How Postponing Retirement Really Adds Up


It’s grim news: More and more “retirement age” Americans are sticking around the workplace longer, afraid to give up a steady income after the financial crisis torpedoed their nest eggs.

Postponing retirement is an obvious, if unpleasant, choice when resources come up short. But how long does this purgatory have to last?

Every 50- and 60-something’s needs are different, of course, but retirement doesn’t necessarily have to be pushed back 10 or 15 years (or forever). A delay of three to five years can produce good results by giving investments more time to compound and also by reducing the number of retirement years that need to be funded.

The BankingMyWay Retirement Income Calculator shows that a 55-year old who has saved $250,000 and continues to set aside another $5,000 a year could retire at 65 with a monthly income, in today’s dollars, of $2,753.

That assumes an 8% annual investment return until retirement and 6% afterward.  The new savings would be increased by 3% every year to offset inflation, and the nest egg would last for 30 years.

Simply postponing the retirement to age 68 and reducing the retirement years to 27 would boost the monthly income to $3,408, giving the retiree another $655 a month. This move would be like adding about $200,000 to the nest egg today. Or it would be like making up for a $200,000 investment loss.

Postpone retirement another two years, to 70, and the monthly income would rise to $3,940. (Also look at the Retirement Planner.)
Any such calculation involves a lot of guesswork, since no one can predict investment returns, inflation and future living expenses with 100% accuracy. But doing a little homework can help improve the odds of a good outcome.

The first step is to find how much you are likely to receive from dependable sources like Social Security and any pension from work. Your pension administrator can tell you how much you are likely to receive given various retirement dates. Most traditional pensions use formulas that consider the number of years with the employer and income during the peak or final years, so staying on the job longer could boost your benefit.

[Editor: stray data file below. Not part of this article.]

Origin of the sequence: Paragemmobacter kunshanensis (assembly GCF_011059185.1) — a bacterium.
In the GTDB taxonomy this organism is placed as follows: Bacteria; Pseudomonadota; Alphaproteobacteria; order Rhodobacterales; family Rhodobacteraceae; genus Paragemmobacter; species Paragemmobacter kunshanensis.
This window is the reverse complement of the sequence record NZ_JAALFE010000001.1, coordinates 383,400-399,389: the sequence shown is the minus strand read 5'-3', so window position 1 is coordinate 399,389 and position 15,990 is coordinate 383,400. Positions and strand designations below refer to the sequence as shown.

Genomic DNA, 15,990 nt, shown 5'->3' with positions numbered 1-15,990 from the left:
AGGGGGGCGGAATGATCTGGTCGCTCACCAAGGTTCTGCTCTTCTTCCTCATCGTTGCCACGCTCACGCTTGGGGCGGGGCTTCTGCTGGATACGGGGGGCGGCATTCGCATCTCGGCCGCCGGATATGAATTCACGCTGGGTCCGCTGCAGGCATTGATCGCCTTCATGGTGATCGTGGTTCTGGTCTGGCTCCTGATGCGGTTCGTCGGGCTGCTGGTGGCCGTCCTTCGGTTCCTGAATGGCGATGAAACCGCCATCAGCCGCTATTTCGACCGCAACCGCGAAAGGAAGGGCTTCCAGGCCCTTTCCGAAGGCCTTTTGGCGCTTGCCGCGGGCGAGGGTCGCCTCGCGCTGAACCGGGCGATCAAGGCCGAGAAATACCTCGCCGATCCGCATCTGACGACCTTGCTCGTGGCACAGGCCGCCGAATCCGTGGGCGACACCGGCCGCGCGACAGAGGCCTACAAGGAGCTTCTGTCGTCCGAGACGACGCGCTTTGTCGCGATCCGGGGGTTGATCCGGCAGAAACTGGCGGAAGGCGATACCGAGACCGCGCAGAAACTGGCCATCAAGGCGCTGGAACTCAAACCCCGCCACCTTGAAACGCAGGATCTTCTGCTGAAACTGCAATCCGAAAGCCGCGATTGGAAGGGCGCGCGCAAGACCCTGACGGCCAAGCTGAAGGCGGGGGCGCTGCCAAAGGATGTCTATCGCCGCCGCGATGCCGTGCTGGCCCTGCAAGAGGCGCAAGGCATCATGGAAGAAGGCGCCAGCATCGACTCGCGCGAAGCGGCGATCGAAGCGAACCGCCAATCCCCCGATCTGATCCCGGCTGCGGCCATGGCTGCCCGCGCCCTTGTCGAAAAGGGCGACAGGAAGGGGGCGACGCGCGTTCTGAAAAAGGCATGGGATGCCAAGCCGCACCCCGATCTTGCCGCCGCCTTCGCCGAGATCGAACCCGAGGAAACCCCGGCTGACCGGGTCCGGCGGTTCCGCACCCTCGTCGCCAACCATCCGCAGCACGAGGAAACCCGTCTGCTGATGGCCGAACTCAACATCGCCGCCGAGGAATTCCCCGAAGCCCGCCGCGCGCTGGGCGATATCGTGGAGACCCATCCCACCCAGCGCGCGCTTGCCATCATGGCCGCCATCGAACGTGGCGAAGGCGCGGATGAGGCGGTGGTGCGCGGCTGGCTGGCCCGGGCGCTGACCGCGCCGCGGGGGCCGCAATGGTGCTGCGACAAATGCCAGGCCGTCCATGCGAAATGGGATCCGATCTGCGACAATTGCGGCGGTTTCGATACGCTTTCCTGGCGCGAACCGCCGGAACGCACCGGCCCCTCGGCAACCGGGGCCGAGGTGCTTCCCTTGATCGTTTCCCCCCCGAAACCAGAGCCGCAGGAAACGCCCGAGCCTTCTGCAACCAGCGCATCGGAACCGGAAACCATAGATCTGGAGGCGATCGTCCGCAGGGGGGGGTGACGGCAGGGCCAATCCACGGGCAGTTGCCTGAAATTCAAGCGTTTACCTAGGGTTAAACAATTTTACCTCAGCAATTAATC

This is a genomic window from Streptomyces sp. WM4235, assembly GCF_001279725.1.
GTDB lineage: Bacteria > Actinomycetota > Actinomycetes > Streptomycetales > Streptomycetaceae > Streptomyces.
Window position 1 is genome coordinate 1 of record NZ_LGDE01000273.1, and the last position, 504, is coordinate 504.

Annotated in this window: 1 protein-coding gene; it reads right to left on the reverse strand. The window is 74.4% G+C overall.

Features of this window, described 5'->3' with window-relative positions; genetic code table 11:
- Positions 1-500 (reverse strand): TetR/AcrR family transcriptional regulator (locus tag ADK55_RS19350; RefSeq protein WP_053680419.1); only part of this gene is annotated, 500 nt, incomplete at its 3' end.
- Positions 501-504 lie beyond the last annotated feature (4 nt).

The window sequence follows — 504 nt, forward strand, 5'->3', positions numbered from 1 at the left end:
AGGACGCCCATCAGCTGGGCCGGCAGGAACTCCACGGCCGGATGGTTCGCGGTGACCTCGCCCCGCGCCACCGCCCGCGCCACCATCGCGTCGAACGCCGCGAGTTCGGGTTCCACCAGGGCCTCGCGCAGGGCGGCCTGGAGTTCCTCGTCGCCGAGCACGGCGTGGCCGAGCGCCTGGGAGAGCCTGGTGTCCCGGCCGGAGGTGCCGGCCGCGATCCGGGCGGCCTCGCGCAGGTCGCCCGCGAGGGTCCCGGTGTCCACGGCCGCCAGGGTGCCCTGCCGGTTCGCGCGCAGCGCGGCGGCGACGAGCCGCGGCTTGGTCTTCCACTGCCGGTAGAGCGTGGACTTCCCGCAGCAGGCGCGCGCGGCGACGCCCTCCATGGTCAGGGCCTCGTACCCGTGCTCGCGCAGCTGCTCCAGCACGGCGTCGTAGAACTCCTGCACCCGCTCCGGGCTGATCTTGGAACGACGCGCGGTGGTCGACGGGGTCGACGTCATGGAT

You should receive a statement every year from the Social Security Administration describing the benefit you are likely to earn. Order one at the SSA Web site, and look at the various tools to figure things like the best age to begin taking your retirement benefit.

A person entitled to a $1,000 monthly benefit at age 66 would receive just $750 by starting benefits at 62, and could get $1,320 by waiting to 70. On the other hand, starting earlier means getting benefits for longer, offsetting the difference in amount.

The next step is to look closely at your cost of living. It may be possible to save hundreds of dollars a month with relatively painless moves like cutting back on meals out, eliminating some cable channels or keeping your vehicles running a few years longer.

Add those savings to your investments and years of compounding will boost your retirement income. Plan to continue the savings after retiring and your nest egg needs will be smaller.

Finally, look at the big costs of living, like housing. When you are no longer tied to a job, you might be able to move to a less-expensive community. Downsizing to a smaller, cheaper home could leave you with extra cash after you sell, and it could reduce expenses like heating, cooling, taxes, maintenance and insurance.

Quicken, the financial software from Intuit (Stock Quote: INTU), has a very detailed retirement planner that allows the user to run elaborate “what if” scenarios. Morningstar Inc. (Stock Quote: MORN) offers a set of useful retirement planning tools online.

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